22nd Sunday in ordinary Time-September 3, 2023

The most common form of fireworks in my native Colombia is small amounts of gunpowder folded in paper that are placed in a small drum with a fuse. This small drum is attached to the end of a five-foot-long lightweight cane. Holding the cane vertically, a lit match is used to ignite the fuse making the cane ascend and the gunpowder explode high in the sky. As a child I was afraid of the cane falling to the ground.

The paper rolls with gunpowder do not always explode and they can be found on the ground. In my childhood years, unsupervised children in my town would play with the unexploded gunpowder. One thing that the kids liked to do was to spread the powder on the ground in a line and light it to make sparks and smoke.

I was nine when I made a line of gunpowder from an unexploded firework and burned my fingers a little. That day I could relate to the prophet Jeremiah in our first reading. Jeremiah explained that he experienced the Word of God like a fire burning in his heart, imprisoned in his bones, that he grew weary of holding in. For me, the worst thing about my gunpowder accident was that I was scheduled to be an altar server at a funeral Mass a few hours later.

The burning sensation was uncomfortable to say the least. As I served the long hour and a half funeral Mass, I was thankful to be close to the water container used to wash the priest’s hands. I subtly used the water to moisten my burnt fingers.

Today’s first reading from the book of the prophet Jeremiah gives us a glimpse of how intense and challenging being a prophet was. Jeremiah heard the Word of God directly from God himself. Jeremiah’s words carried the fiery passion emplaced by God. Words can have immense power over people.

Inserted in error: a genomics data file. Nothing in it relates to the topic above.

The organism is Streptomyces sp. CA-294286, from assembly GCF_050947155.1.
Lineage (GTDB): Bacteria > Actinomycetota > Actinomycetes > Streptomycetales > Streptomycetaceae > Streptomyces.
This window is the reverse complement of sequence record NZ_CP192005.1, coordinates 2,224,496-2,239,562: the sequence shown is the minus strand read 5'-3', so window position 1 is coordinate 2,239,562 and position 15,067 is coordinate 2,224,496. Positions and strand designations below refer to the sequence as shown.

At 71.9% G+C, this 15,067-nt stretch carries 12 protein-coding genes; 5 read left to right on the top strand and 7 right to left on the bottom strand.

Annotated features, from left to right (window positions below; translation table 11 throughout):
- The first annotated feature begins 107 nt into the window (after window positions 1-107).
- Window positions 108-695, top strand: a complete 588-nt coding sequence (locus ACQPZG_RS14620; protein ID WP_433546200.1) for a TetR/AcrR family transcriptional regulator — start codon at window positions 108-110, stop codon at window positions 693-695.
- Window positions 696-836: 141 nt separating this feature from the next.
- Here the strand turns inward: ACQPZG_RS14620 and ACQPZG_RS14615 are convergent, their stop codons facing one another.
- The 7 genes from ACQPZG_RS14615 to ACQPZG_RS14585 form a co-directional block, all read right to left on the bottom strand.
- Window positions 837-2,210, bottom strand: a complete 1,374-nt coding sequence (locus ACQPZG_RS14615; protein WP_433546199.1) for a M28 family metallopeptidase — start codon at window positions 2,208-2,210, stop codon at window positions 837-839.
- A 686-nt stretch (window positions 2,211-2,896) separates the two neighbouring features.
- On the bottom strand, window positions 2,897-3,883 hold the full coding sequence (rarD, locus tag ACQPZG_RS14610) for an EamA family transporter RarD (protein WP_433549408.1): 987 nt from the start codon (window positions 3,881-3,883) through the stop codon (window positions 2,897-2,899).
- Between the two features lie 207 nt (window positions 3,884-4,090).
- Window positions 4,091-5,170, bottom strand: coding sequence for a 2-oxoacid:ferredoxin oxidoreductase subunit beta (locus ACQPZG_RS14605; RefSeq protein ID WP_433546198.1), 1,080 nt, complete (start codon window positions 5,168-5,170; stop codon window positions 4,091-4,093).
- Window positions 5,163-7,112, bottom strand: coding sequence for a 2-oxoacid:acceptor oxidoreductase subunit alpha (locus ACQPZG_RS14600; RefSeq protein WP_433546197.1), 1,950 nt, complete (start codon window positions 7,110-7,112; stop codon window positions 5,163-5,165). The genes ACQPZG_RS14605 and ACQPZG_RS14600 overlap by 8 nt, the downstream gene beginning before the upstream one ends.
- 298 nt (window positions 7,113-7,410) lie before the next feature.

The people that Jeremiah delivered his message to were occupied with sin. The words from God that Jeremiah was charged to deliver were intended to provoke the Israelites to change their pattern of sin and turn them to God. Instead, people mocked Jeremiah and treated him badly. Understandably, Jeremiah contemplated not sharing the Word of God. However, he could not do it because to restrain the Word of God within him would make Jeremiah suffer even more.

Jeremiah’s situation foreshadowed the Lord’s situation. There is a big difference between the two realities: Jeremiah’s was only an image of the Lord’s reality. The Lord was not simply a human being who heard the Word from God. He is the Word of God made flesh! The love between the Lord and the Heavenly Father is like no other: it is love itself, it is total surrender to the other.

Once the Lord started to preach at age 30, his quiet and peaceful former life from Nazareth was gone. His preaching on the arrival of salvation clearly denounced the sin that the world was living in. Today’s gospel reading marks the moment when the Lord announces the inconceivable news of his mission and the demanding conditions for those who would follow him. There was one thing from Jeremiah’s experience that did not foreshadow the Lord’s. Unlike Jeremiah, the Lord never contemplated not sharing the Word of God.

The prophet Jeremiah’s situation also foreshadowed the Church situation. The Word of God has been given to the Church. Our message attacks the power of evil and sin. The world mocks the Church because of our beliefs and way of life. Like Jeremiah, the Church can be tempted to stop delivering the Good News to a society embroiled in sin. Saint Paul warns the Church and us in his letter to the Romans, “Do not conform yourselves to this age”.

Let us humbly ask the Lord to grant us his grace to listen to his Word and to share it with others despite difficult circumstances.